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BB weight vs. fps drop *rough* testing

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Old December 21st, 2007, 23:33   #16
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I haven't play as long as alot of you guys, but from what i've seen/imagine a .2g round would travel further, but in the wild a .25 would actually find its mark right? Due to bush penetration?
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Old December 21st, 2007, 23:34   #17
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**Irregardless of the range issue, these tests were done to provide data for a sniper rifle with certain upgrades, a certain spring for fps differences in between BB weights. This testing does not talk about range at all, just the differences seen with a consistant gun shooting various weights in a controlled environment**

Now, regarding range vs. weight, two things that nullify the entire range argument are as follows:

Maximum Range:

Where the BB eventually lands, doesn't matter where you aim, it goes where it goes based upon velocity, air density, any wind or vortices along it's path.

Effective Range:

The farthest possible distance your BB stays within the area of where you aim, say within 4ft maximum.

Heavier BBs will have a longer effective range that lighter BBs. Lighter BBs will have a farther maximum range than heavier BBs. Effective range of heavier BBs plus stability plus brush penetration is the key to BB choice.

Have said before, I have an MP5 with a Prometheus 110SP spring in it, shoot 365fps with 0.20g BBs, I can get 0.28g BBs past 200ft easily, and at about a 4ft spread at that distance. Good enough to hit a guy? Yup! Using 0.20g BBs, didn't try it at that point, but had a year's worth of experinece shooting only 0.20g, effective range of them from a 350fps gun is about 120-130ft maximum before they float off somewhere else other than where you aimed. Nuff said.

BTW, I among others enjoy arguing fact vs. physics, always fun when strong math skills prove lighter has farther range, and the way they try to explain why heavier goes farther and more accurately when they actually see it done with a moderately upgraded gun.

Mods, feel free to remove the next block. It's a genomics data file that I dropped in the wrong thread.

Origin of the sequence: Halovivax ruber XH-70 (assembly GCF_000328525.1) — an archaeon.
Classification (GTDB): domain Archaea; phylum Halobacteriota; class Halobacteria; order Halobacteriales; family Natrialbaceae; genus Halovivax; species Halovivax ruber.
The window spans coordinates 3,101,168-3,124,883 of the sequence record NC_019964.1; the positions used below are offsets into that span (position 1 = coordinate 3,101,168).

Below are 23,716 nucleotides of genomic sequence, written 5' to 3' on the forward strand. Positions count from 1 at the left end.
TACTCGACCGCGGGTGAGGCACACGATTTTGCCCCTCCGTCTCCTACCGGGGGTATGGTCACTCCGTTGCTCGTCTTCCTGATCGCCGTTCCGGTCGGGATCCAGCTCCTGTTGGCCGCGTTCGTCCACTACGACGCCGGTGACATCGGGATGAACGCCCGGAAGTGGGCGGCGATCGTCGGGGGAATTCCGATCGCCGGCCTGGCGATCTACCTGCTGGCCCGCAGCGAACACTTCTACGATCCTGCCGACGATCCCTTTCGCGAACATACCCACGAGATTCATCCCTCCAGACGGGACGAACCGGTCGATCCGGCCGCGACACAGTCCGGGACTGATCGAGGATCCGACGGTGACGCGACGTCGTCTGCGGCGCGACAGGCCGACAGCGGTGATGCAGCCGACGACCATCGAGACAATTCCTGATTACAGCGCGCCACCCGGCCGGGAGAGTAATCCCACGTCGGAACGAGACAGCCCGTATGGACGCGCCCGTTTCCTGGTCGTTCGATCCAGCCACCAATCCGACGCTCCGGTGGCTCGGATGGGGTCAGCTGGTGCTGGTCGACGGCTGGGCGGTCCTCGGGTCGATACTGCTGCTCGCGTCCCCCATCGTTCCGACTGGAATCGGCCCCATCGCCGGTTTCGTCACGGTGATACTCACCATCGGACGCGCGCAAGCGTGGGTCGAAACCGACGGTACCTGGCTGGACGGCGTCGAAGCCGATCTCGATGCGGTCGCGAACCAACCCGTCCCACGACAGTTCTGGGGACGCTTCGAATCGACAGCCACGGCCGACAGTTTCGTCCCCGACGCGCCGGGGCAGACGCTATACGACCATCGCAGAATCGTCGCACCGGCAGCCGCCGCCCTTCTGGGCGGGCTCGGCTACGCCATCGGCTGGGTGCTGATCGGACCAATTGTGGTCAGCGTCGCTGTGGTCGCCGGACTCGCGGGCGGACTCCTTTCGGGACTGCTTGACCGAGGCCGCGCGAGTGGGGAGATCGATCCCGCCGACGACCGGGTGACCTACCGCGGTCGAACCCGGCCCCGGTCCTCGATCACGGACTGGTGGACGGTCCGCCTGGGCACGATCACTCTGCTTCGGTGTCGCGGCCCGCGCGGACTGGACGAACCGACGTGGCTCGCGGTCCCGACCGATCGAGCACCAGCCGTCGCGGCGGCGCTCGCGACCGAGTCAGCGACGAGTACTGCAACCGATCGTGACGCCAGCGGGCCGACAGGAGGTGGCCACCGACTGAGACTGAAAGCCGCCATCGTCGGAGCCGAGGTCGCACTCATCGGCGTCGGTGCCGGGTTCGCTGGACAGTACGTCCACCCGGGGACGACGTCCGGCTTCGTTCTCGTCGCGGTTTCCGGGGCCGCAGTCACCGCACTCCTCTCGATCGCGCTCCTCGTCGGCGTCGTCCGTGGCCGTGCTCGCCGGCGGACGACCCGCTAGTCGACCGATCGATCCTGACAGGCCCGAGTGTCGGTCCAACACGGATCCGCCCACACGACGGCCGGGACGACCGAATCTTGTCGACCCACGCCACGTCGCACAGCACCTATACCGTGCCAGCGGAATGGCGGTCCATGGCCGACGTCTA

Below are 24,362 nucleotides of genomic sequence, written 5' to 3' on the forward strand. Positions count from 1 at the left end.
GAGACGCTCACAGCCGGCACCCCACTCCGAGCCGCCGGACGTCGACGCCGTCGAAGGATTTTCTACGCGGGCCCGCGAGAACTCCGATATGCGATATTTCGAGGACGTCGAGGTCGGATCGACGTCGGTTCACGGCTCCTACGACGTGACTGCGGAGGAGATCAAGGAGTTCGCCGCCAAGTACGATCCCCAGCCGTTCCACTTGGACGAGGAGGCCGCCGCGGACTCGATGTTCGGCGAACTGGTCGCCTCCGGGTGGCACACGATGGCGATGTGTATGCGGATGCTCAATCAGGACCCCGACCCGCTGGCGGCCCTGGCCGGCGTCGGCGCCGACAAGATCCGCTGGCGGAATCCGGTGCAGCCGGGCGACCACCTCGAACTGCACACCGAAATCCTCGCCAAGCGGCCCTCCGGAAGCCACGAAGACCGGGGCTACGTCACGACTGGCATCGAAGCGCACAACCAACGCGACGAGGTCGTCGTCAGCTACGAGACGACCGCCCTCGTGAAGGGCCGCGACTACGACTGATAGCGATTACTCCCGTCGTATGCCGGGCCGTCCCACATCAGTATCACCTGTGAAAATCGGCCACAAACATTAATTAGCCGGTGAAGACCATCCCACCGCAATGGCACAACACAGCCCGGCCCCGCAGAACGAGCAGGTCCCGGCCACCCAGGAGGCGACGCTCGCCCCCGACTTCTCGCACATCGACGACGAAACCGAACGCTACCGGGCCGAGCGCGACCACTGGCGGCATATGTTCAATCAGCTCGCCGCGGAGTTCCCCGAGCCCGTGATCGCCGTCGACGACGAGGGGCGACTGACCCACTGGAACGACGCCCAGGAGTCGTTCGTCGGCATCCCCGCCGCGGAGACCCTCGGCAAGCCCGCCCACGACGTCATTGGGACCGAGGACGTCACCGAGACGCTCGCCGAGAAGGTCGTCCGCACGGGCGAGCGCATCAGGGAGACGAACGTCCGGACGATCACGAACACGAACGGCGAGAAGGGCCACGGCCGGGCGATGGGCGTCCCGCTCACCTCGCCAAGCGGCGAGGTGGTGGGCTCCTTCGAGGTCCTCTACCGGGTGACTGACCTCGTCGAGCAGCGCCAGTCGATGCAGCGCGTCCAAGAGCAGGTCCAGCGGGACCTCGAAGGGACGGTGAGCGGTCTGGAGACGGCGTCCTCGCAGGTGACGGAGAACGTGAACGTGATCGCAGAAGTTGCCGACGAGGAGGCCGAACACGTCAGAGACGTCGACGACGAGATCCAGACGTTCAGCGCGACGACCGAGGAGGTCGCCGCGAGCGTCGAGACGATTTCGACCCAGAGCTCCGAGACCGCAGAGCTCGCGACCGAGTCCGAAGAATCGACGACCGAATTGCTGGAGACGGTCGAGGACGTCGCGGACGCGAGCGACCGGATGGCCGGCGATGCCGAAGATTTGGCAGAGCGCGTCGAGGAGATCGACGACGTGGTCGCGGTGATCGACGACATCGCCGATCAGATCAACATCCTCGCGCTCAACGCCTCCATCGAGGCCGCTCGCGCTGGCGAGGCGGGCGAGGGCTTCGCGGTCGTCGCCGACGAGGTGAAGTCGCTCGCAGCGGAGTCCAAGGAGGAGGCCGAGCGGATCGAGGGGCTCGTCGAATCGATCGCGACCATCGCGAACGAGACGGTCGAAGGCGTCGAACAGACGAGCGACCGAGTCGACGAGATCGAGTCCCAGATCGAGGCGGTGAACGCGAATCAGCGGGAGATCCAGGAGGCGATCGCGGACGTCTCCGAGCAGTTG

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Old December 21st, 2007, 23:44   #18
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Thanks thats my question answered. I think this should probably stickied. I am also interested to see if anyone has done an 'effective' range test with different weights/brands
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Old December 21st, 2007, 23:51   #19
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There actually was one, I forget where it's hosted at now, but it was using a stock G36 vs. an upgraded M16 at a range out to I think 130ft, and using a chrony with diffusers mounted. Ammo used was 0.20g, 0.25g and 0.30g, and of all rounds fired at the area used as a target, the highest majority of rounds entering that area were from the 0.30g BBs. Been a while since i saw it, but it proves that greater accuracy at longer ranges comes from heavier BBs since lighter tends to float off it's trajectory easier than heavier does.

Here's somethign else I posted a couple months ago, might as well link it with this thread for shits & giggles:

http://www.airsoftcanada.com/showthr...ght=ballistics
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Old December 22nd, 2007, 01:08   #20
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So we can safely say that using a heavier BB, coupled with some modifications that would normally make an AEG skyrocket over the safe 400fps mark, is the best bet?

Accuracy appears to come from the heavier BB, so the .43 listed would be the best, and just use upgraded springs and internals to compensate for the loss of velocity - and then never, ever, ever load it with anything lighter for safety reasons.
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Old December 22nd, 2007, 01:20   #21
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Quote:
Originally Posted by Wilson View Post
So we can safely say that using a heavier BB, coupled with some modifications that would normally make an AEG skyrocket over the safe 400fps mark, is the best bet?

Accuracy appears to come from the heavier BB, so the .43 listed would be the best, and just use upgraded springs and internals to compensate for the loss of velocity - and then never, ever, ever load it with anything lighter for safety reasons.

i'm pretty sure using heavier BBs like .43 will cause more stress on your gearbox. Remember to clean off the silver coating on these BBs as it will mess up your hop-up.

maybe try using a .36g for your set up if you want a good compromise of velocity, accuracy, penetration, reliability, and range.
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Old December 22nd, 2007, 01:25   #22
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Quote:
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i'm pretty sure using heavier BBs like .43 will cause more stress on your gearbox. Remember to clean off the silver coating on these BBs as it will mess up your hop-up.

maybe try using a .36g for your set up if you want a good compromise of velocity, accuracy, penetration, reliability, and range.
Do you have those in stock?
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Old December 22nd, 2007, 01:30   #23